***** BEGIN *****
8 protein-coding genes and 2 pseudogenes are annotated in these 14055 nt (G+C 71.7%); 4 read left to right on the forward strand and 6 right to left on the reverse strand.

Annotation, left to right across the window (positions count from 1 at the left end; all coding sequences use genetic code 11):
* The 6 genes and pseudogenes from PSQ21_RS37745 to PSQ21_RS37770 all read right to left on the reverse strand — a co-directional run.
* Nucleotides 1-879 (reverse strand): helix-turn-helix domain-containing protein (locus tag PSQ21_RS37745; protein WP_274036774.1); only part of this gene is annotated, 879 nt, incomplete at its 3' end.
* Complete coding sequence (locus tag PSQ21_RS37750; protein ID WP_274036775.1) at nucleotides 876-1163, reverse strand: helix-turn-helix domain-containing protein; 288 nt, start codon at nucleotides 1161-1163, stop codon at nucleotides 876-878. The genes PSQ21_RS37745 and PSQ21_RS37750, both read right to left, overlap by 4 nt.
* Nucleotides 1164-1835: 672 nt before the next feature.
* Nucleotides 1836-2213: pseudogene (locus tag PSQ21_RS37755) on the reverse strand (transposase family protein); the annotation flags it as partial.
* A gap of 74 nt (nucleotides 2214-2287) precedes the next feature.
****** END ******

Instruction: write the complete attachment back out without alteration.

8 protein-coding genes and 2 pseudogenes are annotated in these 14055 nt (G+C 71.7%); 4 read left to right on the forward strand and 6 right to left on the reverse strand.

Annotation, left to right across the window (positions count from 1 at the left end; all coding sequences use genetic code 11):
* The 6 genes and pseudogenes from PSQ21_RS37745 to PSQ21_RS37770 all read right to left on the reverse strand — a co-directional run.
* Nucleotides 1-879 (reverse strand): helix-turn-helix domain-containing protein (locus tag PSQ21_RS37745; protein WP_274036774.1); only part of this gene is annotated, 879 nt, incomplete at its 3' end.
* Complete coding sequence (locus tag PSQ21_RS37750; protein ID WP_274036775.1) at nucleotides 876-1163, reverse strand: helix-turn-helix domain-containing protein; 288 nt, start codon at nucleotides 1161-1163, stop codon at nucleotides 876-878. The genes PSQ21_RS37745 and PSQ21_RS37750, both read right to left, overlap by 4 nt.
* Nucleotides 1164-1835: 672 nt before the next feature.
* Nucleotides 1836-2213: pseudogene (locus tag PSQ21_RS37755) on the reverse strand (transposase family protein); the annotation flags it as partial.
* A gap of 74 nt (nucleotides 2214-2287) precedes the next feature.